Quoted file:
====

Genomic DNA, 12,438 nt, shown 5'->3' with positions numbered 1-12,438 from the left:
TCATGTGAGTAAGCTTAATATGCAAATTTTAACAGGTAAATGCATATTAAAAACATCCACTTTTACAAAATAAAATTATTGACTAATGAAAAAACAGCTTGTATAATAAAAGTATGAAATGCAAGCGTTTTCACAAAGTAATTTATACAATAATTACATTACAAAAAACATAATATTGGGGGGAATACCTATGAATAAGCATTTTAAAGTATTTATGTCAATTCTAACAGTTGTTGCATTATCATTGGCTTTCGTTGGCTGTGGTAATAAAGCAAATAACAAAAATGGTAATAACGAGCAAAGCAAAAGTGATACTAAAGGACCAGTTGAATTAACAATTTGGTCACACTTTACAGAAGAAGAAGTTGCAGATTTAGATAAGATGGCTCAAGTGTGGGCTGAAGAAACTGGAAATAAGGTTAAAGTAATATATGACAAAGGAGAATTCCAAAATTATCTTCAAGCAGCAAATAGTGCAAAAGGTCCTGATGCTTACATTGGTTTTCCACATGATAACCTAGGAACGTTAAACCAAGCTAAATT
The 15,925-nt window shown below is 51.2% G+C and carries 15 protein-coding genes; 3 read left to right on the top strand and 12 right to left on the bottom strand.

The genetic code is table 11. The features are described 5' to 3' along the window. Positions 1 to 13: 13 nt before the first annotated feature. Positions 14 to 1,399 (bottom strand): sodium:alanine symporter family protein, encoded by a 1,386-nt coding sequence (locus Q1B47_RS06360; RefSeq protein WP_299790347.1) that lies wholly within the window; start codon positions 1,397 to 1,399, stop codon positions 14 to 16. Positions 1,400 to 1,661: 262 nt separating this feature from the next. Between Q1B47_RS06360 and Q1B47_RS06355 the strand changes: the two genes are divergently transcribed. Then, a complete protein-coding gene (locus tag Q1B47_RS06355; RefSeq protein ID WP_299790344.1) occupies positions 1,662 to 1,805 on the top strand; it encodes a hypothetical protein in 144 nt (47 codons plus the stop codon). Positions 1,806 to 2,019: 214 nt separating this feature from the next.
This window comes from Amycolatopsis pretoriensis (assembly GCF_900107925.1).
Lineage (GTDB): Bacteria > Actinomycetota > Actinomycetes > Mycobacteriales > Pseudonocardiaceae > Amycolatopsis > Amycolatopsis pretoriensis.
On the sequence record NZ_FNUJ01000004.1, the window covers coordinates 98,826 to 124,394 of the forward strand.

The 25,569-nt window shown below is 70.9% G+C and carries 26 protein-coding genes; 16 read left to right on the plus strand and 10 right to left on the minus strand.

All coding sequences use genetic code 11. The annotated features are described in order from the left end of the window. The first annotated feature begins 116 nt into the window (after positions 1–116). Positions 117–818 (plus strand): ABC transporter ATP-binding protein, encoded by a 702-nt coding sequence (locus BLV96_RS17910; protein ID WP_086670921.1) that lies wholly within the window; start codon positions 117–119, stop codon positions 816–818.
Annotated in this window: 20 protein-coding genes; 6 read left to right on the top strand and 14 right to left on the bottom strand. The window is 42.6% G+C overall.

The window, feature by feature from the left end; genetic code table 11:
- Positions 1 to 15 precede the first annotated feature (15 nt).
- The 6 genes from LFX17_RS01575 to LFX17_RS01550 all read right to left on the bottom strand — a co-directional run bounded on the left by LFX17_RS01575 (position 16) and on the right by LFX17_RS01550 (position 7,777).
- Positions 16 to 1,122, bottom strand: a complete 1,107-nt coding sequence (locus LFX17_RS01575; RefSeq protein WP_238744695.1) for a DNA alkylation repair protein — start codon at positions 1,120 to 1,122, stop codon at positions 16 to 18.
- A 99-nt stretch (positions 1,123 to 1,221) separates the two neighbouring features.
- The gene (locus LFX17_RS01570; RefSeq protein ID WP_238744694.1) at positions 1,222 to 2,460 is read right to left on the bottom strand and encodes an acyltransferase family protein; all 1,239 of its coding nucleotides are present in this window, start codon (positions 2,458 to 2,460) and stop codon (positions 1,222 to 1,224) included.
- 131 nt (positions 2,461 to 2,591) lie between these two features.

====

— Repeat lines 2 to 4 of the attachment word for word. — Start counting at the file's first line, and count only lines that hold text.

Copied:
TCATGTGAGTAAGCTTAATATGCAAATTTTAACAGGTAAATGCATATTAAAAACATCCACTTTTACAAAATAAAATTATTGACTAATGAAAAAACAGCTTGTATAATAAAAGTATGAAATGCAAGCGTTTTCACAAAGTAATTTATACAATAATTACATTACAAAAAACATAATATTGGGGGGAATACCTATGAATAAGCATTTTAAAGTATTTATGTCAATTCTAACAGTTGTTGCATTATCATTGGCTTTCGTTGGCTGTGGTAATAAAGCAAATAACAAAAATGGTAATAACGAGCAAAGCAAAAGTGATACTAAAGGACCAGTTGAATTAACAATTTGGTCACACTTTACAGAAGAAGAAGTTGCAGATTTAGATAAGATGGCTCAAGTGTGGGCTGAAGAAACTGGAAATAAGGTTAAAGTAATATATGACAAAGGAGAATTCCAAAATTATCTTCAAGCAGCAAATAGTGCAAAAGGTCCTGATGCTTACATTGGTTTTCCACATGATAACCTAGGAACGTTAAACCAAGCTAAATT
The 15,925-nt window shown below is 51.2% G+C and carries 15 protein-coding genes; 3 read left to right on the top strand and 12 right to left on the bottom strand.

The genetic code is table 11. The features are described 5' to 3' along the window. Positions 1 to 13: 13 nt before the first annotated feature. Positions 14 to 1,399 (bottom strand): sodium:alanine symporter family protein, encoded by a 1,386-nt coding sequence (locus Q1B47_RS06360; RefSeq protein WP_299790347.1) that lies wholly within the window; start codon positions 1,397 to 1,399, stop codon positions 14 to 16. Positions 1,400 to 1,661: 262 nt separating this feature from the next. Between Q1B47_RS06360 and Q1B47_RS06355 the strand changes: the two genes are divergently transcribed. Then, a complete protein-coding gene (locus tag Q1B47_RS06355; RefSeq protein ID WP_299790344.1) occupies positions 1,662 to 1,805 on the top strand; it encodes a hypothetical protein in 144 nt (47 codons plus the stop codon). Positions 1,806 to 2,019: 214 nt separating this feature from the next.